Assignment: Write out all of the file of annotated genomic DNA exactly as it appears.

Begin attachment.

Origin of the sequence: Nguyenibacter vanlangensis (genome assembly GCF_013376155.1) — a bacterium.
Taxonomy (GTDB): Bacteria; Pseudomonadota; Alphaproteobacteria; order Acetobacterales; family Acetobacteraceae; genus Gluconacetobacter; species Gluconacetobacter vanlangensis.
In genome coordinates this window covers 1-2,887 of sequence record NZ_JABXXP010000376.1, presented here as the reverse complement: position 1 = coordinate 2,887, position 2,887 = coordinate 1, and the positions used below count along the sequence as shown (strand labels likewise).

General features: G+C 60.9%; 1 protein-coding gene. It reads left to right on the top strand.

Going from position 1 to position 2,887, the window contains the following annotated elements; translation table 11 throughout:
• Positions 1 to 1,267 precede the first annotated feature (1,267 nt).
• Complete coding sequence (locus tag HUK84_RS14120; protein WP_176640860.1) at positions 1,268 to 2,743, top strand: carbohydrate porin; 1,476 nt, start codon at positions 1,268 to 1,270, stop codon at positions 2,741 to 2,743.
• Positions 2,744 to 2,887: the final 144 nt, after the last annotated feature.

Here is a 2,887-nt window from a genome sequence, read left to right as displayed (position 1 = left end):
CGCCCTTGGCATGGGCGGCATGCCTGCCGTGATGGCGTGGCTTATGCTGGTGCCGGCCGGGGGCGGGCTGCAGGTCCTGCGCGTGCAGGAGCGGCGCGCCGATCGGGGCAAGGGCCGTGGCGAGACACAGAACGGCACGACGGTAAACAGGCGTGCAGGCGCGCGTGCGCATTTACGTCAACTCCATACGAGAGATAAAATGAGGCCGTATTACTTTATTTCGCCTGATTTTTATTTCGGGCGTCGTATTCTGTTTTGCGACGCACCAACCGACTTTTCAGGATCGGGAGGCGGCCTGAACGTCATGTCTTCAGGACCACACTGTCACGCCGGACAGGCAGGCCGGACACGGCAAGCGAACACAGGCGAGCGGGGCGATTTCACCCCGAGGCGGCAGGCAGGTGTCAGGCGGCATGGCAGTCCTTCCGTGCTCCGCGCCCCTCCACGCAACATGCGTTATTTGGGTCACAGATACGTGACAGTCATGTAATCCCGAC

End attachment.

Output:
Origin of the sequence: Nguyenibacter vanlangensis (genome assembly GCF_013376155.1) — a bacterium.
Taxonomy (GTDB): Bacteria; Pseudomonadota; Alphaproteobacteria; order Acetobacterales; family Acetobacteraceae; genus Gluconacetobacter; species Gluconacetobacter vanlangensis.
In genome coordinates this window covers 1-2,887 of sequence record NZ_JABXXP010000376.1, presented here as the reverse complement: position 1 = coordinate 2,887, position 2,887 = coordinate 1, and the positions used below count along the sequence as shown (strand labels likewise).

General features: G+C 60.9%; 1 protein-coding gene. It reads left to right on the top strand.

Going from position 1 to position 2,887, the window contains the following annotated elements; translation table 11 throughout:
• Positions 1 to 1,267 precede the first annotated feature (1,267 nt).
• Complete coding sequence (locus tag HUK84_RS14120; protein WP_176640860.1) at positions 1,268 to 2,743, top strand: carbohydrate porin; 1,476 nt, start codon at positions 1,268 to 1,270, stop codon at positions 2,741 to 2,743.
• Positions 2,744 to 2,887: the final 144 nt, after the last annotated feature.

Here is a 2,887-nt window from a genome sequence, read left to right as displayed (position 1 = left end):
CGCCCTTGGCATGGGCGGCATGCCTGCCGTGATGGCGTGGCTTATGCTGGTGCCGGCCGGGGGCGGGCTGCAGGTCCTGCGCGTGCAGGAGCGGCGCGCCGATCGGGGCAAGGGCCGTGGCGAGACACAGAACGGCACGACGGTAAACAGGCGTGCAGGCGCGCGTGCGCATTTACGTCAACTCCATACGAGAGATAAAATGAGGCCGTATTACTTTATTTCGCCTGATTTTTATTTCGGGCGTCGTATTCTGTTTTGCGACGCACCAACCGACTTTTCAGGATCGGGAGGCGGCCTGAACGTCATGTCTTCAGGACCACACTGTCACGCCGGACAGGCAGGCCGGACACGGCAAGCGAACACAGGCGAGCGGGGCGATTTCACCCCGAGGCGGCAGGCAGGTGTCAGGCGGCATGGCAGTCCTTCCGTGCTCCGCGCCCCTCCACGCAACATGCGTTATTTGGGTCACAGATACGTGACAGTCATGTAATCCCGAC